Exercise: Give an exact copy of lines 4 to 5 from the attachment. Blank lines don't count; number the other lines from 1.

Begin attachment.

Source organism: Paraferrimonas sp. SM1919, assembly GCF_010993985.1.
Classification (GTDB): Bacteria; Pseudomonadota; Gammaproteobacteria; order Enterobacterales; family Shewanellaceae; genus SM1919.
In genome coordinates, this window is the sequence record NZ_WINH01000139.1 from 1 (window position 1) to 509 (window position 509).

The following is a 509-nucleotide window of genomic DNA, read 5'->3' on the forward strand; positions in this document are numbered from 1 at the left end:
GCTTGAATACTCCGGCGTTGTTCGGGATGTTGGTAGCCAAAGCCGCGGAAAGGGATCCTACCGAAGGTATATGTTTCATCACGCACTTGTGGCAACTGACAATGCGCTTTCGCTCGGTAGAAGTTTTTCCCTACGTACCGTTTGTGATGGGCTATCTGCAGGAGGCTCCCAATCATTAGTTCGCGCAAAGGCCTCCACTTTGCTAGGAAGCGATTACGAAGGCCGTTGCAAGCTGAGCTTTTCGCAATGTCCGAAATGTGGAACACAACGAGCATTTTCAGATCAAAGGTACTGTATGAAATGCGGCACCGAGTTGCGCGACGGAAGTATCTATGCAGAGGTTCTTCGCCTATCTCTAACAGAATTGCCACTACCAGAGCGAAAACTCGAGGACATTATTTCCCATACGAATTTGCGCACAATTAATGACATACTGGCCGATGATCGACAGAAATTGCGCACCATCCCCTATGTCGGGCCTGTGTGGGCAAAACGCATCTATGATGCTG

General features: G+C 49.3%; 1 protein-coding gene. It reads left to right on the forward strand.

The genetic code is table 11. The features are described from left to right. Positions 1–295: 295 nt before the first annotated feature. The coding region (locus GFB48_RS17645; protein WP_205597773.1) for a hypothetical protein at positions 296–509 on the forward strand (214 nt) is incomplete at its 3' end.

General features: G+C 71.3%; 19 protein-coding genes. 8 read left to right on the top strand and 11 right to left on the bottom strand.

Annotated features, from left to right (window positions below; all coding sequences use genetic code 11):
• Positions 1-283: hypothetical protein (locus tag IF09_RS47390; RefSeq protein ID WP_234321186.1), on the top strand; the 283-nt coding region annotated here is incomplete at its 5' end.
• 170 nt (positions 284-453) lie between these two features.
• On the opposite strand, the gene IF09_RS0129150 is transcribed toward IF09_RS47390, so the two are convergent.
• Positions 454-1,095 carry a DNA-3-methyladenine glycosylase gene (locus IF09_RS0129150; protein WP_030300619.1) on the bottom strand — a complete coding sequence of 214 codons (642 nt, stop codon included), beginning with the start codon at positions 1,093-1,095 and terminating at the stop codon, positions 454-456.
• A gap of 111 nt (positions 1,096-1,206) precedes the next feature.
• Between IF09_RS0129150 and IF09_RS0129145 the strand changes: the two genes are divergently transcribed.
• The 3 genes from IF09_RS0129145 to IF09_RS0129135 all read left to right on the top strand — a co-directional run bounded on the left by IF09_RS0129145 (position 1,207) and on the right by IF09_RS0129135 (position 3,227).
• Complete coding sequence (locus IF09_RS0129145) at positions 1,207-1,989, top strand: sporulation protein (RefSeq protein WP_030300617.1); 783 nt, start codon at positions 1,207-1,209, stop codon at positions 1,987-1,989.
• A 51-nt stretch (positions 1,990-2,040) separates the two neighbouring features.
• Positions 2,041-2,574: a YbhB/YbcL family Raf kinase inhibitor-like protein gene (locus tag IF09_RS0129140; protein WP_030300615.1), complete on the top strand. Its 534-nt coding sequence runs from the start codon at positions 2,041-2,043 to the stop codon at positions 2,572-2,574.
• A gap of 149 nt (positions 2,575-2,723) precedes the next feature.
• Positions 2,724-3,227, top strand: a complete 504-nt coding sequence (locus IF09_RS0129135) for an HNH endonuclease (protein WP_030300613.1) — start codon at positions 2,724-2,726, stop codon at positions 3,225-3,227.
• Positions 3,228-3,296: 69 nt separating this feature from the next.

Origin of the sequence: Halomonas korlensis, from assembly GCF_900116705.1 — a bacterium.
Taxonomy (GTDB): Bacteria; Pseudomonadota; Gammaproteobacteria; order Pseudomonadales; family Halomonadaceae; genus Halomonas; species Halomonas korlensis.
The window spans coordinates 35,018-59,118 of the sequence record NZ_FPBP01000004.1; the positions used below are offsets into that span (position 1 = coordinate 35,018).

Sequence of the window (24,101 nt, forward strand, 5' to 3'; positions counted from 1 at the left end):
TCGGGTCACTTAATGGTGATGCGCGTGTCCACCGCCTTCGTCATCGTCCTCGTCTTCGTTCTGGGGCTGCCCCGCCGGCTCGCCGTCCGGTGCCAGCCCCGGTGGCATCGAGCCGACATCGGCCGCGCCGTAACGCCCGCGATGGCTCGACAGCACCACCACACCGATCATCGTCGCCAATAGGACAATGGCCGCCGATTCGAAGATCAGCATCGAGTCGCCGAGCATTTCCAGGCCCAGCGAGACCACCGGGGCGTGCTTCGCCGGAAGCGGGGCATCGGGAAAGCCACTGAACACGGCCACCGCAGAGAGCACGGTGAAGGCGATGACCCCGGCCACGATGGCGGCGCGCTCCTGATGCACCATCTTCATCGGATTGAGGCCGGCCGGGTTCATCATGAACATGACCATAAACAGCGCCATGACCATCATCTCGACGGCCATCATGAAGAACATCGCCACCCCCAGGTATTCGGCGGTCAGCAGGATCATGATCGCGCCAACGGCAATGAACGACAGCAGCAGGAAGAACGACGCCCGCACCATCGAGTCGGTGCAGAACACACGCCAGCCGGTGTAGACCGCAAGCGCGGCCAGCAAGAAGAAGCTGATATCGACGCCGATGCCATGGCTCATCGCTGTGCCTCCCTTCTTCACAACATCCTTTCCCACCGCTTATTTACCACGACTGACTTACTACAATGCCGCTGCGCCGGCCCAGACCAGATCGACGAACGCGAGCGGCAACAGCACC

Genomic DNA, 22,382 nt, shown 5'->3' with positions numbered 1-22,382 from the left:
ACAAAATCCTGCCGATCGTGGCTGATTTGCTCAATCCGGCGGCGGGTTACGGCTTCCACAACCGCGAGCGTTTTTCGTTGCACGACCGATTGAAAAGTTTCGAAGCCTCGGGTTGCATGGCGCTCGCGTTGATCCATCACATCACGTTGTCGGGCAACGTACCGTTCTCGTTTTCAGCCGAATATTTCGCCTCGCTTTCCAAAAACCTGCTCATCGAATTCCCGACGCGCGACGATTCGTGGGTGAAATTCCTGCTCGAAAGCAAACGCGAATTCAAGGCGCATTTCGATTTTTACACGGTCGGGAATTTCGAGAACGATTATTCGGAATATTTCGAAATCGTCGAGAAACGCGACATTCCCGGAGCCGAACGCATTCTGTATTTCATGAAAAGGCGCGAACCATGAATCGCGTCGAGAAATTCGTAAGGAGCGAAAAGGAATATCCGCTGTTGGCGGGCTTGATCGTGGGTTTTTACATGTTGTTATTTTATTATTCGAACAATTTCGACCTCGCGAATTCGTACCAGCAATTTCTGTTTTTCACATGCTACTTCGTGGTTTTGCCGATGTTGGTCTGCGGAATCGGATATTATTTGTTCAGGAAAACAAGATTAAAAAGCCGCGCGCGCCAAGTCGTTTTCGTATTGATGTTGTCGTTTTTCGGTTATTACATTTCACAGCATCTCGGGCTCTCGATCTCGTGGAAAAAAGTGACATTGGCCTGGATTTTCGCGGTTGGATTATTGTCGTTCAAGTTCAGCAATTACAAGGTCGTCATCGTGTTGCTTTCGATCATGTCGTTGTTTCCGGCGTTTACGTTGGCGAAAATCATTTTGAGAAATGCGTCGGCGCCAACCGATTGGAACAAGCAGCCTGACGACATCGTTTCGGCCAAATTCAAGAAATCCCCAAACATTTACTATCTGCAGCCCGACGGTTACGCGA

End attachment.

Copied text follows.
The following is a 509-nucleotide window of genomic DNA, read 5'->3' on the forward strand; positions in this document are numbered from 1 at the left end:
GCTTGAATACTCCGGCGTTGTTCGGGATGTTGGTAGCCAAAGCCGCGGAAAGGGATCCTACCGAAGGTATATGTTTCATCACGCACTTGTGGCAACTGACAATGCGCTTTCGCTCGGTAGAAGTTTTTCCCTACGTACCGTTTGTGATGGGCTATCTGCAGGAGGCTCCCAATCATTAGTTCGCGCAAAGGCCTCCACTTTGCTAGGAAGCGATTACGAAGGCCGTTGCAAGCTGAGCTTTTCGCAATGTCCGAAATGTGGAACACAACGAGCATTTTCAGATCAAAGGTACTGTATGAAATGCGGCACCGAGTTGCGCGACGGAAGTATCTATGCAGAGGTTCTTCGCCTATCTCTAACAGAATTGCCACTACCAGAGCGAAAACTCGAGGACATTATTTCCCATACGAATTTGCGCACAATTAATGACATACTGGCCGATGATCGACAGAAATTGCGCACCATCCCCTATGTCGGGCCTGTGTGGGCAAAACGCATCTATGATGCTG